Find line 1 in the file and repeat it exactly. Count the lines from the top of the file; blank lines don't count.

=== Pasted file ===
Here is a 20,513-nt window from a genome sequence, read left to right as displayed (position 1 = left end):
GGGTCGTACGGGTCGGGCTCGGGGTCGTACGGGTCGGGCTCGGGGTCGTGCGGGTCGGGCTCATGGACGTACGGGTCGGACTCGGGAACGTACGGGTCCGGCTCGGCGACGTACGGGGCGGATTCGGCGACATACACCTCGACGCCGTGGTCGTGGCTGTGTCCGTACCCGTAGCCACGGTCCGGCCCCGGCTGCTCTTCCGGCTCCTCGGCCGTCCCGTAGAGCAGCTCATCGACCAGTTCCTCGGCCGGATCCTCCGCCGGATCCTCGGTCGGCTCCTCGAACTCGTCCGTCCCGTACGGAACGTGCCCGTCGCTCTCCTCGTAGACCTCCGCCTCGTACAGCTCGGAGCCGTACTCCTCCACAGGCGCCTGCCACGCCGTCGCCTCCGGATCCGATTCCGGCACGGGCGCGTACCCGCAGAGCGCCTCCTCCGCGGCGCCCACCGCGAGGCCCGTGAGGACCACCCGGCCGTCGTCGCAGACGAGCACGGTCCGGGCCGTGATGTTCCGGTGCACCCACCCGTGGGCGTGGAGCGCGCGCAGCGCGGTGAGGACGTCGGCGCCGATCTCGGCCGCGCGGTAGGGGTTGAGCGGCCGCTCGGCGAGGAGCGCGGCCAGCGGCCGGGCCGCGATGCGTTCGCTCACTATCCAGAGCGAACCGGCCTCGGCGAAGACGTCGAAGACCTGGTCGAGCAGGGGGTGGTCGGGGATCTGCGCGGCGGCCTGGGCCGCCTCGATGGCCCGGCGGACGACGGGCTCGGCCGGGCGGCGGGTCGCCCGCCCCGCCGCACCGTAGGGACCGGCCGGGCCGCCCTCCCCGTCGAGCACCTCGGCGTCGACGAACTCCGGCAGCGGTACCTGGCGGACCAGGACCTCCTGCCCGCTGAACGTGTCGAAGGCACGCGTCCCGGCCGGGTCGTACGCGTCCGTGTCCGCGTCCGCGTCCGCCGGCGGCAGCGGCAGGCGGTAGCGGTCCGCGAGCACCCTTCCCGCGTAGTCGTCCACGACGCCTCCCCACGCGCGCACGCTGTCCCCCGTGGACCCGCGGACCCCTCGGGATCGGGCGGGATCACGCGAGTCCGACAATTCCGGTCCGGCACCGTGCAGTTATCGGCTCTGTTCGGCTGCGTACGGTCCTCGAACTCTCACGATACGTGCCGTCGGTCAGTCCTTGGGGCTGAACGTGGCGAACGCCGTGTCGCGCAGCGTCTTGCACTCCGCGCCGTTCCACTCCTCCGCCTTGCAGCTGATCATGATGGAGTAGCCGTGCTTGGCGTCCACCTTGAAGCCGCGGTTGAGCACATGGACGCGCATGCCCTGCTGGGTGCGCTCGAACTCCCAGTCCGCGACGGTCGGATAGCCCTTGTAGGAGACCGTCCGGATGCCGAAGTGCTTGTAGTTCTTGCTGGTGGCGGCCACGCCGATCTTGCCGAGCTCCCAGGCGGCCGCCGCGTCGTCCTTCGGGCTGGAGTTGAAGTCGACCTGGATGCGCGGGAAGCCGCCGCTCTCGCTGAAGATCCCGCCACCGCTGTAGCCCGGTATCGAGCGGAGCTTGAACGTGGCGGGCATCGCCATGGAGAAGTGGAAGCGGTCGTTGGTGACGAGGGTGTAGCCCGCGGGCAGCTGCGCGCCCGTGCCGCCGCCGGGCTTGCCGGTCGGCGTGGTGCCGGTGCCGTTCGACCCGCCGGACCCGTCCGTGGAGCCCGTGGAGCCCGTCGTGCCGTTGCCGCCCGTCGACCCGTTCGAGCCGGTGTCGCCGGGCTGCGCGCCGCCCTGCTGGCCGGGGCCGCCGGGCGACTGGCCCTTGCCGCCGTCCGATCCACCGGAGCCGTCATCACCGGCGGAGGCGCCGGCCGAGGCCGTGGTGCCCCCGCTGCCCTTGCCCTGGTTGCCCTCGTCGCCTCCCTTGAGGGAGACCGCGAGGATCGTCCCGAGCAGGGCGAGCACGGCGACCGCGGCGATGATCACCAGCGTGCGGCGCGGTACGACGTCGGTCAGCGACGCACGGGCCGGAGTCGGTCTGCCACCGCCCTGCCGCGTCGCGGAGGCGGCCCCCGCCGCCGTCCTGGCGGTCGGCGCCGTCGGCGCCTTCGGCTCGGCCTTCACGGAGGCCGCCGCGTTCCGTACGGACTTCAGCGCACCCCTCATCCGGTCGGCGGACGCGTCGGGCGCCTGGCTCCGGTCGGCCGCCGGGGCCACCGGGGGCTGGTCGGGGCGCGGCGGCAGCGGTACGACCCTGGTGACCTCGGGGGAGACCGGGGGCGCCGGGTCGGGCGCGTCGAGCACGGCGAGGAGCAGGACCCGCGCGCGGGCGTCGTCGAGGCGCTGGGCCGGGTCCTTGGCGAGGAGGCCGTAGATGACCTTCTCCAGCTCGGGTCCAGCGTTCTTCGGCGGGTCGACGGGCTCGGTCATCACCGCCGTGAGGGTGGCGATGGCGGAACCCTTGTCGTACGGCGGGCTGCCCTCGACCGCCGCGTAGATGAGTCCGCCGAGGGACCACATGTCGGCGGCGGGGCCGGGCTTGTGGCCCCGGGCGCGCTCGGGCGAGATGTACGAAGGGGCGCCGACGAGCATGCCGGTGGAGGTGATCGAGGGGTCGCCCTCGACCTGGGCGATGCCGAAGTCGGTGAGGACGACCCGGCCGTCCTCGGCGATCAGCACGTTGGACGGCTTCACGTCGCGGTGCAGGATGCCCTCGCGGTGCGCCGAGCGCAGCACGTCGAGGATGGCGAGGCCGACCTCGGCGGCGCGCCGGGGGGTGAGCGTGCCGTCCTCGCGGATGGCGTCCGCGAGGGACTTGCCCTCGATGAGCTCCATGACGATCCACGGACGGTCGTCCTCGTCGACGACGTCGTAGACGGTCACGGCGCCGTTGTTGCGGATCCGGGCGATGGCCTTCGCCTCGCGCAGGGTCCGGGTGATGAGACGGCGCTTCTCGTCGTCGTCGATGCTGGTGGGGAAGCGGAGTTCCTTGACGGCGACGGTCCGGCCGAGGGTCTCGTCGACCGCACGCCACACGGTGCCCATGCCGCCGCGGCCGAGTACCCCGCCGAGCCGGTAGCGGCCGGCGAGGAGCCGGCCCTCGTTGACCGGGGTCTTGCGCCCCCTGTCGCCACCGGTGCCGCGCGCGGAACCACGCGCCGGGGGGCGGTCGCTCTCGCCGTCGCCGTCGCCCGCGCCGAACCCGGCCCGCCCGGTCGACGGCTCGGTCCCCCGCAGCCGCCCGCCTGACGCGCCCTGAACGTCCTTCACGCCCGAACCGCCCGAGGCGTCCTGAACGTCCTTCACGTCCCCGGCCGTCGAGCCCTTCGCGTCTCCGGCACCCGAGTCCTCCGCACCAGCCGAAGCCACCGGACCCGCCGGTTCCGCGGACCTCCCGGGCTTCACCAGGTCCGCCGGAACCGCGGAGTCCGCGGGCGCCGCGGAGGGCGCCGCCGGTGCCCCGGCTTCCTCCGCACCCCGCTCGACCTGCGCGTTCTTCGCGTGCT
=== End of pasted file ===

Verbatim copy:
Here is a 20,513-nt window from a genome sequence, read left to right as displayed (position 1 = left end):